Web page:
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Western Med Sci vs Queen's Life sci


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I got a scholarship for Queen's that covers my entire tuition, but I heard that keeping up a high GPA and getting involved in EC's is super hard in  the life sci program. This option is also a an hour further away from home. Despite being a smaller program (250) the fact that first year classes are 1000+ students is not so appealing about Queen's.

What makes things super conflicting is I also got a scholarship for Western's Medical sciences, which is a bit closer from home but I still have to live in residence. The scholarship here is worth almost $ 14K less. As someone who wants to specialize in neuroscience, Western's research and nsci opportunities would make it the better option. But the financial stability that Queen's provides will give me peace of mind.

So I'm wondering as students who have gone through this whole process, which one do you think offers the best path for a pre-med? Any insight??? 

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  • TimTamTom changed the title to Western Med Sci vs Queen's Life sci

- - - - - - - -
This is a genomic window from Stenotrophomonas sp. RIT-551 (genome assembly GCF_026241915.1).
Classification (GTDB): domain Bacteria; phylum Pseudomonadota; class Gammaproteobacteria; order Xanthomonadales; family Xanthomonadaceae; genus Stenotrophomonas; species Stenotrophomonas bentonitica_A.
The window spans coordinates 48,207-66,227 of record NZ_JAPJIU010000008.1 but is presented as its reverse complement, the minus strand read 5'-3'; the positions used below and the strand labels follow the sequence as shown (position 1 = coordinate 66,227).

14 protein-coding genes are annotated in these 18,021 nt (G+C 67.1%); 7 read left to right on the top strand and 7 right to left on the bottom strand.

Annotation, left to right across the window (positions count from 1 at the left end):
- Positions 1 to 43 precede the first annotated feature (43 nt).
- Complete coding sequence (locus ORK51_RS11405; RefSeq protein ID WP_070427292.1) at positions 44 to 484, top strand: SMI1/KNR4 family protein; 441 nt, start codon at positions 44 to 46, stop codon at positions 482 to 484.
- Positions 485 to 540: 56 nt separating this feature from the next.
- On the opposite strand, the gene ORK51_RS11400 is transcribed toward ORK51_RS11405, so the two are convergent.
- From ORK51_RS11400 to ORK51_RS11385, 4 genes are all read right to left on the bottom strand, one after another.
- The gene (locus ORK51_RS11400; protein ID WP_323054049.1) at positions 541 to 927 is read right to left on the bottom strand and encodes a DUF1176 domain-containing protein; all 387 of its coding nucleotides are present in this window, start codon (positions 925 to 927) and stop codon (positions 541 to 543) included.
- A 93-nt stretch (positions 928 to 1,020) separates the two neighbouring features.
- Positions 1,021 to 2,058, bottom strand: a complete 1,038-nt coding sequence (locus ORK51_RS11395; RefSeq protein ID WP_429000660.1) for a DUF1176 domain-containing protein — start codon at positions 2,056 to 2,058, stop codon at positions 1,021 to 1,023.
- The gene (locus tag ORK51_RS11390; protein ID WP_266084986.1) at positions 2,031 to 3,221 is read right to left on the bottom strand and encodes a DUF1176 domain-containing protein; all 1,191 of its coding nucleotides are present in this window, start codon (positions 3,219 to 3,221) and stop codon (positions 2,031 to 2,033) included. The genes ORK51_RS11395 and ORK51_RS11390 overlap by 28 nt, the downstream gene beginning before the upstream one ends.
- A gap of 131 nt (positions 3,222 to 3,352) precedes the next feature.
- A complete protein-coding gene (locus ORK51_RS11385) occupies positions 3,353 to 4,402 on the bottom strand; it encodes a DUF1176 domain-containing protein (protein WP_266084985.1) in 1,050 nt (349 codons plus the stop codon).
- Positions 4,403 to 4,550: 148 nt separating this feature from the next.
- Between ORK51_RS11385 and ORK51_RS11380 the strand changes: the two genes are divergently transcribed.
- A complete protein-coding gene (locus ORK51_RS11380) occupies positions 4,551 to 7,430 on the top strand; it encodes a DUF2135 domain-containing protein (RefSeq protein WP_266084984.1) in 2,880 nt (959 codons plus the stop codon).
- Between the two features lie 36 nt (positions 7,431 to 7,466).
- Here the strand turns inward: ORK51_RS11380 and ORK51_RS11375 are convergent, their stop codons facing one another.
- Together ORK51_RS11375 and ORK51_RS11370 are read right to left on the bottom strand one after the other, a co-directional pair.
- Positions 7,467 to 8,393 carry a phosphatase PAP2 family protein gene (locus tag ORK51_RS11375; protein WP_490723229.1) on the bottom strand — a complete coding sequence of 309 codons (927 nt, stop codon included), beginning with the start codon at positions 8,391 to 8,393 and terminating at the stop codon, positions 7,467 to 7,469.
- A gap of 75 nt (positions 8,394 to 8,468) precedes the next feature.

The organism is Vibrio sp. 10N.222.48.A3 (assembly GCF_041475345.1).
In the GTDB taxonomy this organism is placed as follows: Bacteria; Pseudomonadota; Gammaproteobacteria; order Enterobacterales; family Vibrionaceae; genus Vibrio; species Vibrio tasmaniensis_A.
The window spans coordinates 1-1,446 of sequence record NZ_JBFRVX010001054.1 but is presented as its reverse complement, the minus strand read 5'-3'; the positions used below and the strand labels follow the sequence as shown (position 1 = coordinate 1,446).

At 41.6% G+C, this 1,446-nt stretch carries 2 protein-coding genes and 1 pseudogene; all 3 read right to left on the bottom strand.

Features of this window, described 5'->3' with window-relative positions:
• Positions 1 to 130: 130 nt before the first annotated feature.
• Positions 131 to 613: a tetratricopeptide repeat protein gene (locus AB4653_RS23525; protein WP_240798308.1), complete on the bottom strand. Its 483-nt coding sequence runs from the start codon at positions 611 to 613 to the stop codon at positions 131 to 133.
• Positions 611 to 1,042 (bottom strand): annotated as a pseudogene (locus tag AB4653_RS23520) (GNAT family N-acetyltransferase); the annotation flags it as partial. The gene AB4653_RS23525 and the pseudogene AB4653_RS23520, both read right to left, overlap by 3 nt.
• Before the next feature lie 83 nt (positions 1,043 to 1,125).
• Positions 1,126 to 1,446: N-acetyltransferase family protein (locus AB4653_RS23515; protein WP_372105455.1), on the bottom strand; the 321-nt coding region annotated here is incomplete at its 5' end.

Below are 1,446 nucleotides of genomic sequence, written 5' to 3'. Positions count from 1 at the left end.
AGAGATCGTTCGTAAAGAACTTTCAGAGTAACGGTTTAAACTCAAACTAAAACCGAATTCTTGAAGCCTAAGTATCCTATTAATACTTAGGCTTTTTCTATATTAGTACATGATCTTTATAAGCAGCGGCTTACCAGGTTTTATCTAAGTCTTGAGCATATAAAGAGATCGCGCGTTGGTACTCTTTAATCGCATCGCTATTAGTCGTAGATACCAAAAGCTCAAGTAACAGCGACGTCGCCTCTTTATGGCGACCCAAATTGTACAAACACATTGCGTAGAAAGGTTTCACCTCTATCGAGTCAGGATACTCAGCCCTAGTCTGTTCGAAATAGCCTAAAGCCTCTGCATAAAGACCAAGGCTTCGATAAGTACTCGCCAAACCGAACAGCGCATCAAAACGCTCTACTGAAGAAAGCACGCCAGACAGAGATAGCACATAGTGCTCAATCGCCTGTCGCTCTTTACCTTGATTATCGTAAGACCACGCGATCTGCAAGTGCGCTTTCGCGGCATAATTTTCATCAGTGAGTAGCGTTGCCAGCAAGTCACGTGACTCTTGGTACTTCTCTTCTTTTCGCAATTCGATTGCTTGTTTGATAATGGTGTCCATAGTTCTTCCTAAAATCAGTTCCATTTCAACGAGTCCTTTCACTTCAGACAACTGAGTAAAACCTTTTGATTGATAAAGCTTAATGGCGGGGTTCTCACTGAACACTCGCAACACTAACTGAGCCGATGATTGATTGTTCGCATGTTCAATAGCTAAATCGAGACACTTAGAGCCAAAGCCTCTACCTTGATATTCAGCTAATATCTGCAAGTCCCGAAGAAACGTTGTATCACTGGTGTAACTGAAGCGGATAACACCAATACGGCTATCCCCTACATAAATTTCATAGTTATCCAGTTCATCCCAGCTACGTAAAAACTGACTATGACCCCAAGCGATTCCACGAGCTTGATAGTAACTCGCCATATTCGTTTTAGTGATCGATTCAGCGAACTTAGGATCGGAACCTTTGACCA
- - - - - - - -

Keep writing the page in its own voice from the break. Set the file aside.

In these situations it's important to be honest - Undergrad literally doesn't matter in the grand scheme imo.
You should consider an UG that may make you employable (ie Nursing, Comp Sci) because you should enter this decision 
ASSUMING you won't get into med right away. Whatever degree is easy for you to get high grades, and balance ECs is the one.

With your scholarships and proximity to home, I'd suggest western as it best situates you to your passion and that will help in ECs and internal motivation, but if finances is that big of a consideration you can't lose with Queens. Along the lines of assuming you don't get in ASAP, lessening the financial burden can help with playing the long game of becoming a doctor without worrying about having to give up prematurely due to financial constraints.

Good luck!

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On 4/29/2021 at 1:17 PM, Understandable said:

In these situations it's important to be honest - Undergrad literally doesn't matter in the grand scheme imo.
You should consider an UG that may make you employable (ie Nursing, Comp Sci) because you should enter this decision